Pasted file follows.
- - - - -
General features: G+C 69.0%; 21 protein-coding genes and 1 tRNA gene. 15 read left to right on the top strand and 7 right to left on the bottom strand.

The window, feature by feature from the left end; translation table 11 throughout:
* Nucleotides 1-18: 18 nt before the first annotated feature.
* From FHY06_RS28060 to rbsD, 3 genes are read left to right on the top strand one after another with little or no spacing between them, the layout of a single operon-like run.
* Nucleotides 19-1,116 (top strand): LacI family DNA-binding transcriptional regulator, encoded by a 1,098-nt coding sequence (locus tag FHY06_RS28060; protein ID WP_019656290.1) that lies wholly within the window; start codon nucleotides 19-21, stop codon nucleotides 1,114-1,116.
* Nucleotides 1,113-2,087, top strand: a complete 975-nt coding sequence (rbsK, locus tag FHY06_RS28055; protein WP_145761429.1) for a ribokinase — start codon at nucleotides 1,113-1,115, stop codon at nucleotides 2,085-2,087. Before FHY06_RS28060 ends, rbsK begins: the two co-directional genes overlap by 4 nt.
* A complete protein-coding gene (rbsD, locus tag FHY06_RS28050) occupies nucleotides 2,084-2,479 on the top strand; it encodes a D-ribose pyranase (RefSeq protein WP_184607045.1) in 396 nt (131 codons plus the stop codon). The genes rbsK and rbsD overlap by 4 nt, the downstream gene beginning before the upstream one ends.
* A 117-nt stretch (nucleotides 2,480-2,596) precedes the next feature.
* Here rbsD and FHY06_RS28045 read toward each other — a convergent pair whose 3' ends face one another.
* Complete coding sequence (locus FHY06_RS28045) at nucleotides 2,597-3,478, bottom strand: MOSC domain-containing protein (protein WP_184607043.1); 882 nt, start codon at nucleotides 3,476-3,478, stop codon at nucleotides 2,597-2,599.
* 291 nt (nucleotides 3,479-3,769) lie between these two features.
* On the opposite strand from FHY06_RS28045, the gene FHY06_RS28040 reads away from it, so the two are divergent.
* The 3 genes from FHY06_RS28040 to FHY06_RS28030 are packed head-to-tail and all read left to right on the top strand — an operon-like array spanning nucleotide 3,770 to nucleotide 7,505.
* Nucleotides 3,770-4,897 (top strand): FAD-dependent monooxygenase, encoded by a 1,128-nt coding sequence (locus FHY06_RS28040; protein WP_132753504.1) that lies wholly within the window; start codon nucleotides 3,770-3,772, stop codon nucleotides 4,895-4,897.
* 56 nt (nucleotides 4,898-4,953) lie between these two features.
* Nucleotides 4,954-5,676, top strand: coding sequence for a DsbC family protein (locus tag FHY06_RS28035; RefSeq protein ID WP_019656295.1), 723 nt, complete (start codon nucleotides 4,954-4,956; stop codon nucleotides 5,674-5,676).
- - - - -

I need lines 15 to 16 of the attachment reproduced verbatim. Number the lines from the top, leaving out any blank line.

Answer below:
* 56 nt (nucleotides 4,898-4,953) lie between these two features.
* Nucleotides 4,954-5,676, top strand: coding sequence for a DsbC family protein (locus tag FHY06_RS28035; RefSeq protein ID WP_019656295.1), 723 nt, complete (start codon nucleotides 4,954-4,956; stop codon nucleotides 5,674-5,676).